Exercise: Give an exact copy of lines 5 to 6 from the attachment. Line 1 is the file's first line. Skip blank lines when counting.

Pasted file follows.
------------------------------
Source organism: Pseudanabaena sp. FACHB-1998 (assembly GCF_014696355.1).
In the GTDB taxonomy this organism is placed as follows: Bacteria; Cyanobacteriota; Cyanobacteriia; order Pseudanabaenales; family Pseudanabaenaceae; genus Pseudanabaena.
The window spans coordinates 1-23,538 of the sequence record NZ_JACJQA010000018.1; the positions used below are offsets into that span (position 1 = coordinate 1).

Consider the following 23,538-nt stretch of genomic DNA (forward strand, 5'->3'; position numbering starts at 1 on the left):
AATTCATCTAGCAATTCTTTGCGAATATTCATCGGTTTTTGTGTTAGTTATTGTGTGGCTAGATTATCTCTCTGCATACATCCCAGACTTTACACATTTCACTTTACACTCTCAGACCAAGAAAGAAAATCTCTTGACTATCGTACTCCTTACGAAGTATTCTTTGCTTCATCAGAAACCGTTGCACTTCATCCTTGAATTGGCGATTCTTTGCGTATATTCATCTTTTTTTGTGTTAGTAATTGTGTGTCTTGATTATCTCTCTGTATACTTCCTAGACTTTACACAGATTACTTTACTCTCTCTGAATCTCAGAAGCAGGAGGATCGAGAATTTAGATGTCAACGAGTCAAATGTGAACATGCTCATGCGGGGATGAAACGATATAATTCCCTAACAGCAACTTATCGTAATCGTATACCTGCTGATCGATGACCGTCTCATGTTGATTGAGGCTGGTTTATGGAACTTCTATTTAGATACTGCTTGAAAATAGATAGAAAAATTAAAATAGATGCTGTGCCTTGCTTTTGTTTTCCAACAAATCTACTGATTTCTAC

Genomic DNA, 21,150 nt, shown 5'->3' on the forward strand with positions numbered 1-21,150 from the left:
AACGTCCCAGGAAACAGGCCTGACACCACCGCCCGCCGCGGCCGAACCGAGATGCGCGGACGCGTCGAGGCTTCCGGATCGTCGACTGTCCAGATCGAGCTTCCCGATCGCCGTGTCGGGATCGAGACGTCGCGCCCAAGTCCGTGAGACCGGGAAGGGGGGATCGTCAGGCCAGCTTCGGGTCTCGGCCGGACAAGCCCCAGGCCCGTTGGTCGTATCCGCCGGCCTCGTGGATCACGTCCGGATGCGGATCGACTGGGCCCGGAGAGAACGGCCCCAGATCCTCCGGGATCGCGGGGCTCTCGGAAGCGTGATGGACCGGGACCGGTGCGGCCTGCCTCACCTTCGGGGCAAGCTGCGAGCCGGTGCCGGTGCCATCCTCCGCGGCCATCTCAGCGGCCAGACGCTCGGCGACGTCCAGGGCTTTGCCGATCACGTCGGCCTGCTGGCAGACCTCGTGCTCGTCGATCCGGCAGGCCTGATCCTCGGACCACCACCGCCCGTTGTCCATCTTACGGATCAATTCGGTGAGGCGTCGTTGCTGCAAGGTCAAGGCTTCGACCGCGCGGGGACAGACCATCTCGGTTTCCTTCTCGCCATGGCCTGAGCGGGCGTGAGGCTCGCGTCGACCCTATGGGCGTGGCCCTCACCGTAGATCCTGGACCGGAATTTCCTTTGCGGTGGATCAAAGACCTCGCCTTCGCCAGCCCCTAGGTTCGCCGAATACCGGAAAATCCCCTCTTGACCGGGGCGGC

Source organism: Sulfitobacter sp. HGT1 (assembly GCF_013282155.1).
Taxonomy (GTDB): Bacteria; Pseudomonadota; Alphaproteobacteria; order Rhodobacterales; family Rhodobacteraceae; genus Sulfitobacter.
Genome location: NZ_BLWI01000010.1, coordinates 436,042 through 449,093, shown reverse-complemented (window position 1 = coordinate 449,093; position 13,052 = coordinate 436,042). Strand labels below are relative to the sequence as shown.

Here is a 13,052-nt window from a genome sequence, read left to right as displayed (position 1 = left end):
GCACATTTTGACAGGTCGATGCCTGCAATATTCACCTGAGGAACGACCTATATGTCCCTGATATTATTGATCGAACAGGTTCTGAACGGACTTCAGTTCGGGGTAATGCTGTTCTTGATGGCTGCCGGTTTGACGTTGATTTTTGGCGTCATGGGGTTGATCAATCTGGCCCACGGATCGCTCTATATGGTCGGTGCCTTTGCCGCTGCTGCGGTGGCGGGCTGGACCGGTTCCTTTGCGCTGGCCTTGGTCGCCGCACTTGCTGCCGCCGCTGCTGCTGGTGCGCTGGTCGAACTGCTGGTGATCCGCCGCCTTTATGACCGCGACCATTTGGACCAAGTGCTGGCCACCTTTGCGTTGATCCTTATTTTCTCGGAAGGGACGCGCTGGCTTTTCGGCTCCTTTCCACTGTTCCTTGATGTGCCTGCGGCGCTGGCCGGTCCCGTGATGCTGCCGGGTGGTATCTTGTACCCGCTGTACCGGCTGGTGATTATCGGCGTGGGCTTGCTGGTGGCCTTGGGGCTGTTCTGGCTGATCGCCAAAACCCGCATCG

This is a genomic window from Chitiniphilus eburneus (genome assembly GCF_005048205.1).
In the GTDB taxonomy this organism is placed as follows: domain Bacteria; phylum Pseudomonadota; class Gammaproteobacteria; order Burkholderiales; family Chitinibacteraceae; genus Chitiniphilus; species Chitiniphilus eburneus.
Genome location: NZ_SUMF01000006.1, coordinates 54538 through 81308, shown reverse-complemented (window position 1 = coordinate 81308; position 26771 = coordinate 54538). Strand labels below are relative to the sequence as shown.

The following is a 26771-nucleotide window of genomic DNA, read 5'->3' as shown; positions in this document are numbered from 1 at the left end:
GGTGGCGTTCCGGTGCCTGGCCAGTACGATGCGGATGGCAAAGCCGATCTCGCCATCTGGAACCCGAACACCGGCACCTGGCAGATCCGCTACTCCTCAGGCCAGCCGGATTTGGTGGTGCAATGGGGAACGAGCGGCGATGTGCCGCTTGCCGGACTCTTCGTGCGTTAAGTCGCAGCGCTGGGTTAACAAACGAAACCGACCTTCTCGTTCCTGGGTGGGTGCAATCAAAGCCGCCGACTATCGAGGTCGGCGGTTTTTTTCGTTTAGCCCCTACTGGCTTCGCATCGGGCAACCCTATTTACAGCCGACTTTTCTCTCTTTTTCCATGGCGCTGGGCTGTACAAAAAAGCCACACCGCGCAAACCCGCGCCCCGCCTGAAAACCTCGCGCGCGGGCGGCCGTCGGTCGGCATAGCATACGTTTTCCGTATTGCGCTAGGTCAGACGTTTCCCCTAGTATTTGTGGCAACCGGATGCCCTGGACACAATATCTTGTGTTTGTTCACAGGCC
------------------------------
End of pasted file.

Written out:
AATTCATCTAGCAATTCTTTGCGAATATTCATCGGTTTTTGTGTTAGTTATTGTGTGGCTAGATTATCTCTCTGCATACATCCCAGACTTTACACATTTCACTTTACACTCTCAGACCAAGAAAGAAAATCTCTTGACTATCGTACTCCTTACGAAGTATTCTTTGCTTCATCAGAAACCGTTGCACTTCATCCTTGAATTGGCGATTCTTTGCGTATATTCATCTTTTTTTGTGTTAGTAATTGTGTGTCTTGATTATCTCTCTGTATACTTCCTAGACTTTACACAGATTACTTTACTCTCTCTGAATCTCAGAAGCAGGAGGATCGAGAATTTAGATGTCAACGAGTCAAATGTGAACATGCTCATGCGGGGATGAAACGATATAATTCCCTAACAGCAACTTATCGTAATCGTATACCTGCTGATCGATGACCGTCTCATGTTGATTGAGGCTGGTTTATGGAACTTCTATTTAGATACTGCTTGAAAATAGATAGAAAAATTAAAATAGATGCTGTGCCTTGCTTTTGTTTTCCAACAAATCTACTGATTTCTAC

Genomic DNA, 21,150 nt, shown 5'->3' on the forward strand with positions numbered 1-21,150 from the left: